"I thought not." Sir Liam's hand patted the shoulder. "Strictly between us, that cousin of mine is pining. You wouldn't want that, would you? No, I thought not. You go and say you're sorry to the silly little bitch or she'll throw you over." He leaned against a Lobby pillar, his expression more of a sneer than usual as Gerald bent down to stroke a large cat. "A stupid animal-lover, are you? Now then, what is this nonsense you've got hold of - all this stuff about funding Freedom?"
Gerald straightened up in his eagerness. "Well, it's like this - my constituency have presented me with a petition- "
"Tsk," Sir Liam shook his head. "you don't want to take notice of such things. How can the populace know what is best for them? No no. The best policies avoid anarchy, of course. Well, this VR bunch of yours, they have an anarchic attitude - they have already refused to put the necessary control devices into their software. They want everyone to have 'freedom to choose.' Well, what if we had a mass-murderer free to choose? What then?"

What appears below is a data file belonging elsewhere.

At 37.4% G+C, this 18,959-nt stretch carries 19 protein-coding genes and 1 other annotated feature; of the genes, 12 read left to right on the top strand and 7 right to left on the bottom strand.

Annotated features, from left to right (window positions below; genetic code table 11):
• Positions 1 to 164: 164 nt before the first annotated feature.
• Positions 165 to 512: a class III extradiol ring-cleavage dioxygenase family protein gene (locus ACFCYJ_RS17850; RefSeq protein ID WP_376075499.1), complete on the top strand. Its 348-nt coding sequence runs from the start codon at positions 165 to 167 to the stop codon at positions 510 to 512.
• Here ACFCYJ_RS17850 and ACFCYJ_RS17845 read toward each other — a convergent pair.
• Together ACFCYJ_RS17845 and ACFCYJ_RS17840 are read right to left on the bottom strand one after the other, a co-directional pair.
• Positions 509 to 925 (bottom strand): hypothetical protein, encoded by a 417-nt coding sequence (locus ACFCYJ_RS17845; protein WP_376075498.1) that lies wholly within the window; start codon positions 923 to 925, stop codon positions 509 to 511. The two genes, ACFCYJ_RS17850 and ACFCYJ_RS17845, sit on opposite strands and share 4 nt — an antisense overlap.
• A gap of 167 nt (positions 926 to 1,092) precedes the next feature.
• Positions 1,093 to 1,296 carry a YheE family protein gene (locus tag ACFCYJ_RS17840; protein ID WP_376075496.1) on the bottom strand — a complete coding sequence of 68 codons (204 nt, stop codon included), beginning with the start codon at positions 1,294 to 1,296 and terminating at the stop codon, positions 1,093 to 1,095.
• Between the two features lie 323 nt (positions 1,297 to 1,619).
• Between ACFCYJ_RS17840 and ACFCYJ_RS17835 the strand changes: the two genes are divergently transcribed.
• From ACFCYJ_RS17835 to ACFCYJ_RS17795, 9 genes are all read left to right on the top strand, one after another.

Gerald shook his head; there was something wrong, but he couldn't quite put his finger-
Sir Liam patted his shoulder again, and his voice gained an edge. "Think about it, Gerald. You wouldn't want to lose your seat, would you? There are plenty of bright young men who would like to have a chance to stand for Fallekin Astow. Look, we have to talk some more about all this; come out riding with me this afternoon. But don't forget to pacify that fiancée of yours, or you'll lose her."
Gerald entered the Grand Square with a muddle in his head and a song in his heart. Linsey wanted rid of him, hurray!
Ethniu watched him go, and returned to her wash. The other human, the one called Sir Liam, remained and beckoned to another, who hovered nearby with a bowler hat in one nervous hand and a piece of paper in the other. "Well, Burke?"
The little man wiped his brow. "Sir, it's about this memo. You say you want the Stones uplifted."
"Yes?" Sir Liam's eyebrows rose.
"Yes, well, you do mean the Stones at Fallekin Barrows? It's just that they would be tremendously heavy, I don't know if we have the tackle - perhaps the army...?"